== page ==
TJ Connelly, a first-string DJ with the Red Sox since 2008, and organist Josh Kantor, who has been tickling the ivories for the team since 2003, are the duo responsible for supplying the soundtrack for America’s favorite pastime at Fenway Park. Here, they go to bat to give us their job highlights before a new season begins.
Best song to get the crowd going?
TJ: In 2013, we turned Drake’s “Started From The Bottom” into a playoff anthem—all fond memories with that track. More recently, I enjoyed the crowd’s response to Tom Petty’s “Won’t Back Down” at the end of last season. Anything that gets people up, singing or both.
Josh: Anything people can sing along to—basic melodies, easy-to-remember lyrics, up-tempo grooves, celebratory themes and cross-generational appeal are helpful. “Tequila” by the Champs is one that checks off a lot of those boxes.
Favorite walk-up song for a current Sox player?
TJ: I have no idea why he chose it, but Hanley Ramirez was walking up to A-Ha’s “Take on Me” at the end of last season and it was fantastic.
Josh: I’m usually too busy learning fans’ song requests to pay close enough attention to all the Red Sox walk-ups that TJ is playing.
If you had a walk-up song, what would it be and why?
TJ: Afrika Bambaata and the Soulsonic Force’s “Looking for the Perfect Beat,” the opening is a perfect walk-up—the subject matter being a perfect match is a happy coincidence.
Josh: Curtis Mayfield’s “Move on Up” and/or Aram Khachaturian’s “Sabre Dance.” I find it impossible not to feel happy and motivated when I hear either of those. And it would be really fun to work up good organ versions of them.
Favorite performance of “Take Me Out to the Ball Game?”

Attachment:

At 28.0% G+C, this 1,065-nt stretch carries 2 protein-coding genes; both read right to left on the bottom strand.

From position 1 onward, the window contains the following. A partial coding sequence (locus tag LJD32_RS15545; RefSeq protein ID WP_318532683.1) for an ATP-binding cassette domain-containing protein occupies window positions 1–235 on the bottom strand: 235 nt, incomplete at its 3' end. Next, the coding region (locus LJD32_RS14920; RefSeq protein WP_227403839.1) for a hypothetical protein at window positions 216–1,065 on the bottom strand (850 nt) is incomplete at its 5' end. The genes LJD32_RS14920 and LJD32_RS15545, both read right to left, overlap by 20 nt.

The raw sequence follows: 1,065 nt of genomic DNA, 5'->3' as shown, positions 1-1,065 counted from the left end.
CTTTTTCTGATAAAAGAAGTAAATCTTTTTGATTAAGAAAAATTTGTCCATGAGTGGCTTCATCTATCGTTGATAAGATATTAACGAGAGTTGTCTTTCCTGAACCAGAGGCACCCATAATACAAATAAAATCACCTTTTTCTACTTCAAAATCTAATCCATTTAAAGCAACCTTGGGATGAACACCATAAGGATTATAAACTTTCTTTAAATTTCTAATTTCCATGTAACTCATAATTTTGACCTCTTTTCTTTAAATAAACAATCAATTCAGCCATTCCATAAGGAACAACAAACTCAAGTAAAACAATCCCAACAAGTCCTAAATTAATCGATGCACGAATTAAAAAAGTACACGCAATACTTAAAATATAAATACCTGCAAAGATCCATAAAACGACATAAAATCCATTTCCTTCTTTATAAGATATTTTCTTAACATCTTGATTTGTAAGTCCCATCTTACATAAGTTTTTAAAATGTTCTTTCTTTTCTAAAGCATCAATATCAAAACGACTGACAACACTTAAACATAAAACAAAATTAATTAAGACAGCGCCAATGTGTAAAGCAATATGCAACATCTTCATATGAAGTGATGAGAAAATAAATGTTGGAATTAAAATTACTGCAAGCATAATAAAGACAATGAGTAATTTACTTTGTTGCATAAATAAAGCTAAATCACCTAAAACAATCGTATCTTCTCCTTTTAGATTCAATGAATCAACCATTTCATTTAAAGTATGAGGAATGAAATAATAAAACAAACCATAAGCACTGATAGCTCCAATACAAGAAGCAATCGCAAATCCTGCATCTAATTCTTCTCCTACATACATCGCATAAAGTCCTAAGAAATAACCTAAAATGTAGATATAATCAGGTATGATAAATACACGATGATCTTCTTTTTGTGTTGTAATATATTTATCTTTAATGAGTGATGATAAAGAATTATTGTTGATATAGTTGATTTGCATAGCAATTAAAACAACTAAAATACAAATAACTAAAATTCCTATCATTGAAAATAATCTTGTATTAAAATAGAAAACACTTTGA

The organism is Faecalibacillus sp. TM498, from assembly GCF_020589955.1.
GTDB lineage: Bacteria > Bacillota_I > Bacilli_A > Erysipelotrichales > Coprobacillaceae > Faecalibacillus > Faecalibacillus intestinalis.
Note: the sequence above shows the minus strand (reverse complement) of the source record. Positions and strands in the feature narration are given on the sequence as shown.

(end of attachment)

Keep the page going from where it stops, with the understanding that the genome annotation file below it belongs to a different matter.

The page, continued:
TJ: I can unequivocally say my favorite performer of “Take Me Out to the Ball Game” is none other than our own Josh Kantor.
Josh: Of the 1,200-plus times I’ve played it, maybe the most memorable one was when I followed it with the Dead Boys’ “Sonic Reducer” and a punk rocker in the stands immediately sent me a marriage proposal via social media, which I politely declined.
Biggest blunder you’ve ever made during a game?
TJ: I learned how to be a stadium DJ on the job in my first 3-4 years, so I’m sure there’s a few I can’t recall. I do remember playing Warren Zevon’s “Lawyers, Guns and Money” in a pregame once without realizing the fourth verse contains something of a self-fulfilling prophecy.
Josh: Several years ago, a visiting infielder appeared to catch a pop-up for the final out of a Red Sox defeat. The ballpark’s AV producer told me to play something to mark the end of the game. Neither of us noticed that the infielder had bobbled the ball and dropped it and that the game was therefore not yet over. I think I was playing Lead Belly’s “Goodnight, Irene” when the umpire signaled for the next batter to come up.